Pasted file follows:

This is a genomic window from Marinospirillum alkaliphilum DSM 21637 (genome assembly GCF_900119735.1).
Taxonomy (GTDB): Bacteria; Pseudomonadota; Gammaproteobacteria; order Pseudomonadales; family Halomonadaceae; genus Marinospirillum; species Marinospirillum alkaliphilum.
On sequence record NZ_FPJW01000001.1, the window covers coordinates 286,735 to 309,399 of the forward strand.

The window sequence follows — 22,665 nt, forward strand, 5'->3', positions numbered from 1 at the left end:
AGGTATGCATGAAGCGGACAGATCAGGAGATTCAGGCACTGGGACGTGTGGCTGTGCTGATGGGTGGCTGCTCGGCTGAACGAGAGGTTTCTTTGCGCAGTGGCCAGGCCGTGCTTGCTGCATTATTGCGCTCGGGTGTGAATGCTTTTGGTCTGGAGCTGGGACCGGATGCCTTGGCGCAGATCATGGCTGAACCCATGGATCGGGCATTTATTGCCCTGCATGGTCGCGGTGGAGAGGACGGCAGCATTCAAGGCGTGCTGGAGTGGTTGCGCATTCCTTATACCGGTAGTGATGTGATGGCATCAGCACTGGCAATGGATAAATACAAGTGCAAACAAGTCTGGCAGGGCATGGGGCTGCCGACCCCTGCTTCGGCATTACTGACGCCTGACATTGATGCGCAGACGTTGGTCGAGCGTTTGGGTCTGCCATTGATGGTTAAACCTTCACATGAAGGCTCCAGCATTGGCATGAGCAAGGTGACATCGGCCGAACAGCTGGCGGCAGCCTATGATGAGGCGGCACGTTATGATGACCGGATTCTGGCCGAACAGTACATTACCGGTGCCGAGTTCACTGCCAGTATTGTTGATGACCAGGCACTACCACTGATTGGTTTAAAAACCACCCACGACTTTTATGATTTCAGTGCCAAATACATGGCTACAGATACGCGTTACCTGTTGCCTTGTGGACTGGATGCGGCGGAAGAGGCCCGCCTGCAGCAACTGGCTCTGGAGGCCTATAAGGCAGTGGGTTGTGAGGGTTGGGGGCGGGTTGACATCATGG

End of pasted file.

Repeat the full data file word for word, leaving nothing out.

This is a genomic window from Marinospirillum alkaliphilum DSM 21637 (genome assembly GCF_900119735.1).
Taxonomy (GTDB): Bacteria; Pseudomonadota; Gammaproteobacteria; order Pseudomonadales; family Halomonadaceae; genus Marinospirillum; species Marinospirillum alkaliphilum.
On sequence record NZ_FPJW01000001.1, the window covers coordinates 286,735 to 309,399 of the forward strand.

The window sequence follows — 22,665 nt, forward strand, 5'->3', positions numbered from 1 at the left end:
AGGTATGCATGAAGCGGACAGATCAGGAGATTCAGGCACTGGGACGTGTGGCTGTGCTGATGGGTGGCTGCTCGGCTGAACGAGAGGTTTCTTTGCGCAGTGGCCAGGCCGTGCTTGCTGCATTATTGCGCTCGGGTGTGAATGCTTTTGGTCTGGAGCTGGGACCGGATGCCTTGGCGCAGATCATGGCTGAACCCATGGATCGGGCATTTATTGCCCTGCATGGTCGCGGTGGAGAGGACGGCAGCATTCAAGGCGTGCTGGAGTGGTTGCGCATTCCTTATACCGGTAGTGATGTGATGGCATCAGCACTGGCAATGGATAAATACAAGTGCAAACAAGTCTGGCAGGGCATGGGGCTGCCGACCCCTGCTTCGGCATTACTGACGCCTGACATTGATGCGCAGACGTTGGTCGAGCGTTTGGGTCTGCCATTGATGGTTAAACCTTCACATGAAGGCTCCAGCATTGGCATGAGCAAGGTGACATCGGCCGAACAGCTGGCGGCAGCCTATGATGAGGCGGCACGTTATGATGACCGGATTCTGGCCGAACAGTACATTACCGGTGCCGAGTTCACTGCCAGTATTGTTGATGACCAGGCACTACCACTGATTGGTTTAAAAACCACCCACGACTTTTATGATTTCAGTGCCAAATACATGGCTACAGATACGCGTTACCTGTTGCCTTGTGGACTGGATGCGGCGGAAGAGGCCCGCCTGCAGCAACTGGCTCTGGAGGCCTATAAGGCAGTGGGTTGTGAGGGTTGGGGGCGGGTTGACATCATGG